Hannan’s life a lesson for us

T’bonne’s westside expansion progresses for traffic
October 11, 2011
Robert Paul Bourg
October 13, 2011
T’bonne’s westside expansion progresses for traffic
October 11, 2011
Robert Paul Bourg
October 13, 2011

I would be remiss if I did not write a column about the death of Archbishop Philip M. Hannan who was buried last week.


Until his death, there were four Archbishops in New Orleans, three retired and the present Archbishop Gregory Aymond. When people talked about “the” Archbishop,” they were referring to Hannan. The turn out for his funeral and wake services demonstrated how much he meant to so many people.


Archbishop Hannan came to New Orleans in October 1965. The Archdiocese of New Orleans included the territory that is now the Diocese of Houma-Thibodaux. Archbishop Hannan assigned me to my first pastorate at St. Thomas Aquinas Community on the Nicholls State University campus. I was chaplain for 11 years, and stayed there even after the Houma-Thibodaux Diocese was established in 1977.

Archbishop Hannan was an innovator who spearheaded the visits of Pope John Paul II (1987) and Mother Teresa of Calcutta (1984) to New Orleans, and brought Michelangelo’s Pieta and other works of art to the Vatican Pavilion at the New Orleans World Fair (1984). He was a prolific writer for the Catholic newspaper, The Clarion Herald, and authored “The Archbishop Wore Combat Boots: From Combat to Camelot to Katrina.”


Every person comes into the world with a “song to sing” and “a message to deliver.” What can we learn from Archbishop Hannan’s life? I have three suggestions.


First, although Archbishop Hannan came from Washington, D.C., where he was a friend of the Kennedy family and other prominent figures; he let go of his former life and identified with the people of southeast Louisiana. Upon his arrival in New Orleans, he immediately set out to promote recovery from the severe destruction of Hurricane Betsy.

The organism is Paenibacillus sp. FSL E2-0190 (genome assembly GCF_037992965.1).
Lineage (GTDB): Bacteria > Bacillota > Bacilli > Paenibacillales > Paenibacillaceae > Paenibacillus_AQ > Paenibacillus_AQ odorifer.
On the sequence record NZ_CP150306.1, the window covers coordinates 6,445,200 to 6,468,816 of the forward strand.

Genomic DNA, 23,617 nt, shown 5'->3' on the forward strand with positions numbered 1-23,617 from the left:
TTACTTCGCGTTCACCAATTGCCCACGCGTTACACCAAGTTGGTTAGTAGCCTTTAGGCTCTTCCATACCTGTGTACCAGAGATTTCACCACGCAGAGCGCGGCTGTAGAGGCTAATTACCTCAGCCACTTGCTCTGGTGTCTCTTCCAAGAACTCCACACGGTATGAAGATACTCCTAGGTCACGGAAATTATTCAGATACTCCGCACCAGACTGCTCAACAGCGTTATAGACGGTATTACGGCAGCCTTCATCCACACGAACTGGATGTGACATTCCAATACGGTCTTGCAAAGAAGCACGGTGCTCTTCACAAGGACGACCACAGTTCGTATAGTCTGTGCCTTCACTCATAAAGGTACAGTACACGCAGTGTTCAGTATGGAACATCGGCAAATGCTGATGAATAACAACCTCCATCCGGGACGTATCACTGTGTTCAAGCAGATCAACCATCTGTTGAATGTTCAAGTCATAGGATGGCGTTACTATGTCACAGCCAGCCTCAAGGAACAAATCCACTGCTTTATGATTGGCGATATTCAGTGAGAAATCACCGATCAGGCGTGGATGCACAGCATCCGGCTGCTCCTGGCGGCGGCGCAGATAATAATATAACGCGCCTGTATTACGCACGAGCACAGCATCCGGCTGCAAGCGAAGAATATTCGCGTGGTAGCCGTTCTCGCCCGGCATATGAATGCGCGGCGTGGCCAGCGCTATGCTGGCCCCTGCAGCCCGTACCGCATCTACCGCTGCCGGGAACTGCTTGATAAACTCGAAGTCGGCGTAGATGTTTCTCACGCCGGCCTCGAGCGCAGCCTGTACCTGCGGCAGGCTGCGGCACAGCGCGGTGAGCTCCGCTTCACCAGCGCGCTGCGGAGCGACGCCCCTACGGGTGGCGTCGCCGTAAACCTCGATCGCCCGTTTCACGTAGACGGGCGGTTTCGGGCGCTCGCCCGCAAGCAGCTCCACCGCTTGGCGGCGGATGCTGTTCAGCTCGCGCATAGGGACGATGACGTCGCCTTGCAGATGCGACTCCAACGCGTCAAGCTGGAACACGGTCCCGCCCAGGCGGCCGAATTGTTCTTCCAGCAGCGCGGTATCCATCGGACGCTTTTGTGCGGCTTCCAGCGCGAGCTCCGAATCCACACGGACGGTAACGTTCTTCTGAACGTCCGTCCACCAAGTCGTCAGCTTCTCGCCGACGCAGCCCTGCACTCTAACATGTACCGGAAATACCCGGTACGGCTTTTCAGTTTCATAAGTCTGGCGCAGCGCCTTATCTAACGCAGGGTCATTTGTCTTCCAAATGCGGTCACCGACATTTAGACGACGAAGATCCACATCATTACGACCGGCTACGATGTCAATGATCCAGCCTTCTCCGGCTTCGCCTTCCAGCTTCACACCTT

He was compassionate and accessible, willing to help in any disaster that threatened our region. When floods threatened New Orleans, he helped place sandbags on the levee. When the city experienced a blood shortage, we saw the Archbishop with his sleeves rolled up giving blood. He was “down to earth” and treated everyone with dignity.

We will be judged not by the people we knew or the positions we held in life, but by how much we loved. Love is wanting and doing what is best for another person. Everyone is made in the image and likeness of God and we should see God’s image in each person even if they do not see it in themselves.

The second lesson: Archbishop Hannan cared for the poor and the underprivileged. He started the summer witness program in the ’60s when the area was going through racial tension. When many community pools were closed to minorities by those who resisted integration, Hannan opened the seminary pool to everyone. He also established the Christopher Homes to provide housing for the needy, a social outreach program to distribute food for the poor and recreational opportunities for disadvantaged youth.

Jesus’ followers should advocate for the poor. In reducing our budget deficit, we should not put this burden on the backs of the poor and disabled.

Third lesson: Archbishop Hannan was an example to all of us in retirement. When he retired in 1988, he didn’t look for a rocking chair. He founded a television station, wrote, gave talks and kept busy. He used his gifts and talents in many different ways.

Retirement is not the end of life. It is opportunity to use our God-given gifts in different ways. When our time comes to meet the Lord, may the same scripture verse apply to us as to Archbishop Hannan, “Blessed are those who have died in the Lord; let them rest from their labors for their good deeds go with them” (Rev. 14:13).